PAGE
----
“What is the relationship between photography and sound? In today’s visually-dominated culture, how can we use sound to respond to what we see around us?”
That’s the question Cities and Memory poses on their homepage, and their answer is the Sound Photography project. The website’s newest endeavor allows audio artists get to create soundtracks based on photographs submitted by volunteers.
Stuart Fowkes founded Cities and Memory in 2014 to create a sound map of the world. Sound mapping, or the practice of recording real sounds from different locations all over the world, isn’t a new concept. However, what makes Fowkes’ process different is that he allows people to reshape those sounds according to how they interpret the place. So far, the Cities and Memory’s map features about 2,000 sounds from 75 countries, and the contributions continue to grow.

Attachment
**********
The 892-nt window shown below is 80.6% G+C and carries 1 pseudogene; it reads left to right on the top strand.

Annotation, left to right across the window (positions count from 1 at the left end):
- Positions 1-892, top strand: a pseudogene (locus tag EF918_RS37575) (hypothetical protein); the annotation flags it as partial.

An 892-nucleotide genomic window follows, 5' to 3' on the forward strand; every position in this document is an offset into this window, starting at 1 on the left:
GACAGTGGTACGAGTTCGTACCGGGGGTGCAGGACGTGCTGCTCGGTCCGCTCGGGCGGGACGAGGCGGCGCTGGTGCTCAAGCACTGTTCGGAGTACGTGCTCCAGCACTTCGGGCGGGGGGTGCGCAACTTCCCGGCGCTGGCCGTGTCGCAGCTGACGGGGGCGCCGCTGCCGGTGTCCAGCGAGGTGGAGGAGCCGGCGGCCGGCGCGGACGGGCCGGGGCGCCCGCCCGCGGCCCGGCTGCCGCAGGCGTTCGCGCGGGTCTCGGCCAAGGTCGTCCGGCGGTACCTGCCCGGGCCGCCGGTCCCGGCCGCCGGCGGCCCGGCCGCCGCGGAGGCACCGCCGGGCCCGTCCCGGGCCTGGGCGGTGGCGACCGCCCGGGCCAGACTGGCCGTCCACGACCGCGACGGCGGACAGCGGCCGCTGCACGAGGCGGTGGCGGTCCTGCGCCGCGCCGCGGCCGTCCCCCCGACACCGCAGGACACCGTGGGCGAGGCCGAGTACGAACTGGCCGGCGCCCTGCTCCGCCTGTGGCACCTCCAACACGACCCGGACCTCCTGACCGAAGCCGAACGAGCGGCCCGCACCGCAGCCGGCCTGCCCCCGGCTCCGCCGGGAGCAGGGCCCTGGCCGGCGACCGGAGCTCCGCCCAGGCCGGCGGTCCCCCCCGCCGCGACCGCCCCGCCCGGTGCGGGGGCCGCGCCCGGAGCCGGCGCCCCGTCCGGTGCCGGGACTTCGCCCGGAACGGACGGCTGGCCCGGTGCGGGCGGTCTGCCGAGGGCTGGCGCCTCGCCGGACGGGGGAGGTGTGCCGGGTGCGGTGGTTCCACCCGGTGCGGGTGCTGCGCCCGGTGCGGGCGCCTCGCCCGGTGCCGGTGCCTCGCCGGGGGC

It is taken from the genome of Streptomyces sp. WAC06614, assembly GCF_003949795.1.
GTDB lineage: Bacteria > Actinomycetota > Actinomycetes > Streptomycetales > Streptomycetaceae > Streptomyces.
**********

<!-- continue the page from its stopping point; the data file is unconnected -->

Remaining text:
The website also hosts several global collaborations per year, and their latest is Sound photography (and no, we’re not talking about soundcam). For the project, Fowkes gathered photographs from volunteer photographers and saved them in a database. He then asked sound artists to pick a photo and create sounds that represent how they feel about the image. The result could be music or something more experimental such as abstract compositions or even vocal cut-ups.
One of the most compelling submissions I enjoyed was Stephanie Merchak’s Dark Energy. Based on a photo by Alan Silvester, her recording sounds both unsettling and electrifying.
“The photo of the Drax coal power station, one of the most polluting power stations in the U.K., automatically made me think of something harsh and dark,” Merchak says about her work. “That’s what I tried to render with sound.”
Then there’s the Dance of the Dust by the Unsound Collective. Inspired by an image of a vacant room, their composition is a tug of war between heavenly hums and discordant noises.
“The sound composed for this photo is an improvisation inspired by the pictured elements,” the group says on their profile. “A long and evolving soundscape which wants to take the viewer through different moments of the building’s life.”